Exploring Lantern Slides of the Open Spaces Society
On this accompanying page, find out more about the contents of the online exhibition. Learn about the history of lantern slides, and explore the four predominant themes that can be found throughout the collection.
What are lantern slides?
Lantern slides were projected through a Magic Lantern, an early type of projector that remained common until the 1950s. The Open Spaces Society’s lantern slides date from between 1900 and 1940. They were probably used to illustrate talks promoting the society’s campaigns and to celebrate the acquisition of many sites by the National Trust, the City of London and local councils.
Most of the slides depict landscapes in the south-east of England, where the OSS focused its early legal battles to save places such as Hampstead Heath in north London and Burnham Beeches in Buckinghamshire.
1) Ancient woods and forests
Ancient woods and forests are a key element of the British landscape. Old oaks have long been a symbol of national identity as well as part of local folklore. Ashdown Forest in Sussex, the New Forest in Hampshire, and Burnham Beeches in Buckinghamshire are among the ancient forests represented in the OSS collection.
2) Rural idylls
Many of the images in the OSS collection are of traditional English rural scenes, including rolling chalk downland, village greens surrounded by thatched cottages, rocky coastline, and rope ferries crossing nature-rich rivers.
The countryside preservation movement of the late 19th and early 20th centuries was part of a wider cultural phenomenon that promoted these types of landscape as a ‘rural idyll’. The growth of rambling, cycling, and other outdoor leisure pursuits popularised access to the countryside. The Arts and Crafts movement and popular literature idealised traditional rural life and landscapes.
But in many ways, the ‘rural idyll’ had always been a myth rather than reality. The English countryside was undergoing major changes from the agricultural depression of the 1870s onwards. The lantern slides hide poverty in the countryside, and the impact of mechanisation and the influence of urban culture on rural life. Being focused mainly on southern England, also, they don’t represent the full range of landscapes of the UK.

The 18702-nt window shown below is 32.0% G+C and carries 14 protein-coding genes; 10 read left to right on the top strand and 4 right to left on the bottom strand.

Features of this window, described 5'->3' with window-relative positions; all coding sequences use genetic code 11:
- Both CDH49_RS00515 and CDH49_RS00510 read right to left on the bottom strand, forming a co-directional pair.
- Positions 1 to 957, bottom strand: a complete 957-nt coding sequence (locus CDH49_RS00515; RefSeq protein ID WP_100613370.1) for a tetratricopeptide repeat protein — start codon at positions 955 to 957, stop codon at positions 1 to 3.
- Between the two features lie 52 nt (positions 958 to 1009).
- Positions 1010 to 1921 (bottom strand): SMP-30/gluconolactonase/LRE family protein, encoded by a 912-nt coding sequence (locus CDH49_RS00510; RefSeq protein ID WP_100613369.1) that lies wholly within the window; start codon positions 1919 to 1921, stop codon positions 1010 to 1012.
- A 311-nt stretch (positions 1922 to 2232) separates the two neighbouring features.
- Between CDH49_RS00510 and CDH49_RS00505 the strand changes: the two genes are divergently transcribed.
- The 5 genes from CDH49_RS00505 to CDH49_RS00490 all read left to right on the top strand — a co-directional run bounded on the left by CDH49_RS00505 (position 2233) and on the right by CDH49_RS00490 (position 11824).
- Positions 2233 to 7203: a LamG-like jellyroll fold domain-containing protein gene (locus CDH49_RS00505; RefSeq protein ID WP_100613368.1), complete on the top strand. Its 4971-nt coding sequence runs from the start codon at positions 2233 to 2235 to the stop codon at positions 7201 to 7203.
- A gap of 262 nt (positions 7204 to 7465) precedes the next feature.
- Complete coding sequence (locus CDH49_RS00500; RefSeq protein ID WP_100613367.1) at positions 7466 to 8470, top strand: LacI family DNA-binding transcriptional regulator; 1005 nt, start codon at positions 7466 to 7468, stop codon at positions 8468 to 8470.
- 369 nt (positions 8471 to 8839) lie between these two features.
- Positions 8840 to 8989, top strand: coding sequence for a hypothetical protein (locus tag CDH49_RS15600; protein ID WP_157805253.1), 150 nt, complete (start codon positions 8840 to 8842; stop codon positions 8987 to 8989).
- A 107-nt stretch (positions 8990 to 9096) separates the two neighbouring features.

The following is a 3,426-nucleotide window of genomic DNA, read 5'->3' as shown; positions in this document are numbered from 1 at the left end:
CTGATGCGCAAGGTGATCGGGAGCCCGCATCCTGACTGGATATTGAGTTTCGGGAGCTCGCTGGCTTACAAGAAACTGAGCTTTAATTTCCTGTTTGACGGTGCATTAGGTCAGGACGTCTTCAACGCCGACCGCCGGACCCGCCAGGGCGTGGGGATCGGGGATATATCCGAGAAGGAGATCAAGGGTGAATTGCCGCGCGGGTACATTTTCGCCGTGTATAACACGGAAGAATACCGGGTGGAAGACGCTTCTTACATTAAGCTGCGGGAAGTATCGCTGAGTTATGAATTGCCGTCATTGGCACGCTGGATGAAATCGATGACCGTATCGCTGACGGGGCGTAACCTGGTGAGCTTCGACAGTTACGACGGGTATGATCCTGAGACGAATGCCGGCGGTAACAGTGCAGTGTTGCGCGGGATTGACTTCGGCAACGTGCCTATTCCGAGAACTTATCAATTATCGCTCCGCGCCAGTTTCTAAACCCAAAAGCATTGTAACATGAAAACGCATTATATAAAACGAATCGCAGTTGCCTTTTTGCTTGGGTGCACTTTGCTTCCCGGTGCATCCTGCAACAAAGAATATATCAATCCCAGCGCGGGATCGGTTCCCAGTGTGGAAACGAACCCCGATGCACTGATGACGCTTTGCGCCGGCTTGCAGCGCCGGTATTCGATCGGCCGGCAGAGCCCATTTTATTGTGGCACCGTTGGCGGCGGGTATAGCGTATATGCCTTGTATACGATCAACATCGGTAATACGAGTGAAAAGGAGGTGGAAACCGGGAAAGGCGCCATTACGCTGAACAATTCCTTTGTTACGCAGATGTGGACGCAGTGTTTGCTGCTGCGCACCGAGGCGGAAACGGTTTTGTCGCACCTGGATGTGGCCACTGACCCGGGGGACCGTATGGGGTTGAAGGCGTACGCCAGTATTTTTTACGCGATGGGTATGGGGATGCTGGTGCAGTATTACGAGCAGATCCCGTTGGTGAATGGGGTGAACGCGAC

3) The intrusion of the modern
The countryside was not stuck in the past: it was always adapting to the modern world. In the early 20th century, the Open Spaces Society and other preservationist groups such as the Council for the Preservation of Rural England (CPRE) feared that ugly features of urban life were spoiling the natural beauty of the countryside.
Urban intrusions included:
- the development of housing and suburban buildings along roads (ribbon development), especially of bungalows, petrol stations, and caravans;
- telephone, telegraph and electricity power lines;
- litter and fly-tipping.
Societies were set up to campaign against specific issues, such as the Society for Checking the Abuses in Public Advertising (SCAPA, formed in 1893) and the Roads Beautifying Association (1928). These groups, however, could never keep urban life separate from the rural.
4) Obstruction and trespass
The access to the countryside movement is often associated with Mass Trespass, most famously at Kinder Scout in the Peak District in 1932. Though there are some examples of mass trespass demonstrations in the lantern slides, including near Bingley in Yorkshire in 1930, it was a controversial tactic.
More often, the OSS and other groups including the Ramblers’ Association preferred to undertake small individual actions such as removing barbed wire and barriers that had been laid across footpaths. Legal challenges to landowners closing or ‘stopping up’ footpaths, publicising rights of public access, and managing land purchased for preservation remained at the heart of Open Spaces Society campaigns.
Find out more about the Open Spaces Society
Explore the Open Spaces Society Collection on our Virtual Reading Room, visit the Open Spaces Society website, or learn more about the collection and the Society’s work on the pages below.